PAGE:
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When I was at Google I wished they had a few 'uncoders', people who made it their goal in life to leave the source tree with fewer lines of source than they found it.

True story: I went to a talk given by one of the 'engineering elders' (these were low Emp# engineers who were considered quite successful and were to be emulated by the workers :-) This person stated when they came to work at Google they were given the XYZ system to work on (sadly I'm prevented from disclosing the actual system). They remarked how they spent a couple of days looking over the system which was complicated and creaky, they couldn't figure it out so they wrote a new system. Yup, and they committed that. This person is a coding God are they not? (sarcasm) I asked what happened to the old system (I knew but was interested on their perspective) and they said it was still around because a few things still used it, but (quite proudly) nearly everything else had moved to their new system.

So if you were reading carefully, this person created a new system to 'replace' an existing system which they didn't understand and got nearly everyone to move to the new system. That made them uber because they got something big to put on their internal resume, and a whole crapload of folks had to write new code to adapt from the old system to this new system, which imperfectly recreated the old system (remember they didn't understand the original), such that those parts of the system that relied on the more obscure bits had yet to be converted (because nobody undersood either the dependent code or the old system apparently).

Was this person smart? Blindingly brilliant according to some of their peers. Did they get things done? Hell yes, they wrote the replacement for the XYZ system from scratch! One person? Can you imagine? Would I hire them? Not unless they were the last qualified person in my pool and I was out of time.

That anecdote encapsulates the dangerous side of smart people who get things done. Sometimes they are too smart and do too much. So when the question of 'invention' comes up I like to wrap it around discovery. Sort of 'Tell me about a time where you built something that you had no idea how to build it when you started.' Things I look for are how did you go about discovering the path? What resources did you engage? What options did you consider? When did you 'call the vote'[1] ? My experience has been that things built by two or three people, working as peers, are often much 'better' (meet the needs better, cover more cases, have a more consistent model) than things built by one person.

[1] 'call the vote' - in parlimentary terms when continuing debate will not help you make a better decision, it is time to stop debate and to vote on the decsion. Good leaders look for this point, and move forward once all the voices have been heard.




I hate to depart from the group think, but there's another explanation aside from a smart engineer getting carried away with their own brilliance:

    They remarked how they spent a couple of days looking over the system which was complicated and creaky, they couldn't figure it out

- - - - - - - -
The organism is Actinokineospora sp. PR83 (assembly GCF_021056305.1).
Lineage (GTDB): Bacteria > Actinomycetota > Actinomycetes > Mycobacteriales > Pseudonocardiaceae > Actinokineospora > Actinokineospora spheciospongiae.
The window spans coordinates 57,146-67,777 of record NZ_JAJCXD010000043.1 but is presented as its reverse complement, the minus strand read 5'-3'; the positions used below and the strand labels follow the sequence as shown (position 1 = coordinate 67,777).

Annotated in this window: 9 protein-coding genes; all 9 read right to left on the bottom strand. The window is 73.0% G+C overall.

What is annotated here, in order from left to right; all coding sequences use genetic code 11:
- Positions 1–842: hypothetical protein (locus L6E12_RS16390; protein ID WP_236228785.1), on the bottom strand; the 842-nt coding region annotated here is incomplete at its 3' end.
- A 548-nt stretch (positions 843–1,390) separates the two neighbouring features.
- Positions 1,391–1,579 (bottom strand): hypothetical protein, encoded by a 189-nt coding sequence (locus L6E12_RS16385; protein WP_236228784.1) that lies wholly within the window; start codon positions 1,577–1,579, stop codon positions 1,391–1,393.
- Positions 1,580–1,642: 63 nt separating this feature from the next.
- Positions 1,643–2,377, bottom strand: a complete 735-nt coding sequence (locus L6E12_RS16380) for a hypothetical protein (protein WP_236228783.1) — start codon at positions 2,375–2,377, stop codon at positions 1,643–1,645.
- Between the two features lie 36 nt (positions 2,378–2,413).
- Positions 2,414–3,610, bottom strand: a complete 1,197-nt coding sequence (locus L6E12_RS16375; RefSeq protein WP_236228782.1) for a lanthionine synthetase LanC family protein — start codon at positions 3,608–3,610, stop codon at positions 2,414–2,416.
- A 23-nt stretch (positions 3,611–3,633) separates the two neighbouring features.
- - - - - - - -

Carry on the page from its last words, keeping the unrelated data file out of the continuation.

Now it may be the case that they didn't really try to fix it and are just using that as an excuse, but OTOH, they may actually have been stumped despite best efforts.

If the system really did defeat this smart engineer's days of study, then in my opinion, and the opinion of at least one discussion I've seen on HN, the software should have been rewritten. (IMO) this really needs more clarification before scorn is passed.


It is difficult to agree or disagree on the basis of a few paragraphs of anecdote. For example, I have often heard programmers say they don’t understand some code. When I probe, what I discover is that they have figured out what it does, but they disagree with why it is built the way it is built.

So they may explain that making such-and-such a change will take two days instead of a few hours, thanks to all the FactoryFactoryFactoryAPIXMLDescriptorSchemas they have to write. That is obviously a hugely different thing to having no idea how the code works and what they need to do to add or change features.

Or for another example, say instead of understanding a system in a day, it takes a week. The system sucks. But if it is relatively stable, even six days of lost time is trivial compared to the time needed for a rewrite and the risks involved.

I am not saying that this particular rewrite of Google’s XYZ is correct or incorrect, just saying that sometimes we might be right to leave well enough alone. Development time is not free, and in addition to figuring out the ROI of writing a new system, we should consider the opportuinity cost of having Mr. Brilliant rewriting a working but terribly written system vs. inventing something else that might confer a greater benefit to his employer.


I think that if we are going to live in snarky-genius-programmer-land for a little while, it's best for management to set the "guideline of griping" if you will-

- if a programmer who thinks of him/herself and/or is thought of by others as a genius comes to you and bluntly/opaquely describes their confusion over some code, just call them out as an idiot.